Icahn Reportedly Seeks to Sell Trump Taj Mahal
Speaking of Donald Trump's old casinos, over the past year we reported frequently on the final days of the beleaguered Trump Taj Mahal which officially shut its doors two months ago. Prior to the closing, billionaire business magnate Carl Icahn had helped Trump Entertainment Resorts out of bankruptcy earlier this year after making the company a subsidiary of his Icahn Enterprises, thereby becoming the Trump Taj Mahal's new owner.
Now Icahn is reportedly looking to unload the property, largely because of legislation passed by New Jersey lawmakers preventing Icahn from being able to reopen the casino for the next five years. Citing "a source close to the situation," The New York Post has reported that Icahn is "in talks with fellow casino operators about selling control of the recently shuttered Trump Taj Mahal."
Back in October the New Jersey Senate passed legislation prohibiting anyone closing a casino after the start of 2016 from holding a license to operate it again for the following five years. On Monday the New Jersey Assembly likewise voted 60-17 in favor of the bill, which as written solely applies to Icahn's situation with the Trump Taj Mahal.
The bill still requires Governor Chris Christie's signature to be enacted into law, and while he may veto it there may be enough votes to override a veto.
"If Icahn sells the Taj Mahal outright," explains the Post (citing a second source), "it would seem to sidestep the bill, if enacted, clearing the way for a new owner to reopen the casino with non-union workers."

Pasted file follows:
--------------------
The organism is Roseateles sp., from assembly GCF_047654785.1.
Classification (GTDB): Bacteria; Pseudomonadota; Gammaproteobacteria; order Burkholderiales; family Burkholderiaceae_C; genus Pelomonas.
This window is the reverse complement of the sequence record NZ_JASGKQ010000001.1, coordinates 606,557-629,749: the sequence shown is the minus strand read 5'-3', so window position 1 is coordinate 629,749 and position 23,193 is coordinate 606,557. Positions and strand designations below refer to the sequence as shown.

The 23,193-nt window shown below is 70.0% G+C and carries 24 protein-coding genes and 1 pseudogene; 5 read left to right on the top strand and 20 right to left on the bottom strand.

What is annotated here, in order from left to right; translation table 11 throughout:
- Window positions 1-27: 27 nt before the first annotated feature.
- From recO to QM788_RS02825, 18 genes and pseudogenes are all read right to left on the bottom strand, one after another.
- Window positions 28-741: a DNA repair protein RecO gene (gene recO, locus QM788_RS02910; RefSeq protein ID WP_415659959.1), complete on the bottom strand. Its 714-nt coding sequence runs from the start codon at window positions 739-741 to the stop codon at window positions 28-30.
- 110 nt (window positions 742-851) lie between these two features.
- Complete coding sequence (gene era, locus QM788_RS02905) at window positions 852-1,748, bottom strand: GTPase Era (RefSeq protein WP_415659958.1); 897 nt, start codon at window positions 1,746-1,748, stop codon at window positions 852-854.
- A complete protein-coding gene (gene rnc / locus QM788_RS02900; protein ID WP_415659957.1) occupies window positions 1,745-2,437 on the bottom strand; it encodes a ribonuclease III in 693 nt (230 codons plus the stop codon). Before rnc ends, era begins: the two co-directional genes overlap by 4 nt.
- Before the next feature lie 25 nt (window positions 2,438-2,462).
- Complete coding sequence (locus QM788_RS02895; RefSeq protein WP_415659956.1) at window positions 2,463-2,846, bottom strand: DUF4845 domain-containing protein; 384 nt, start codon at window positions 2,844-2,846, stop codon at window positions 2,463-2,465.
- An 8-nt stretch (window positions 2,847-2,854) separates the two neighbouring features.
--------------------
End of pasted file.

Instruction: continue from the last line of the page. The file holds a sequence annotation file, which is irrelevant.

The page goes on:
Icahn offered no comment on whether or not he is pursuing a sale.
For more on the matter, check out The New York Post.
Judge Upholds Florida Ruling Allowing Seminoles to Offer Blackjack
On Tuesday a federal judge refused the Florida's governor's request to reconsider an early November ruling that that state violated an agreement with the Seminole Tribe, reports WGCU.
U.S. District Judge Robert Hinkle issued the order which denied the motion to alter or amend the earlier ruling, his response coming less than a week after attorneys for the Florida Governor Rick Scott and the Department of Business and Professional Regulation had made their request.
At issue is what had been the Seminoles' exclusive right to offer blackjack and other "banked" card games in the state, part of a 2010 agreement which gave that right to the tribe in exchange for a $1 billion payment to the state. That previous agreement had been for five years and expired in 2015, although it existed as part of a larger 20-year compact between the state and the Seminoles. The offering of such games at other state-regulated pari-mutuel facilities was ruled to have violated that agreement, thereby allowing the Seminoles to continue to offer them.
In his early November ruling, Judge Hinkle sided with the tribe's argument that blackjack and other "banked" games "triggered an exception to the five-year agreement," thus prompting his order "that the tribe be allowed to continue to conduct the banked games for the remainder of the overall compact's 20-year term."
Not unrelatedly, a revised compact between the Seminoles and Florida is currently being negotiated, although details of that process haven't been disclosed by either side.
For more on the ruling, see WGCU.
Photo: "Donald Trump at Hershey PA on 12/15/2016 Victory Tour" (adapted), Michael Vadon, CC BY 2.0.
Be sure to complete your PokerNews experience by checking out an overview of our mobile and tablet apps here. Stay on top of the poker world from your phone with our mobile iOS and Android app, or fire up our iPad app on your tablet. You can also update your own chip counts from poker tournaments around the world with MyStack on both Android and iOS.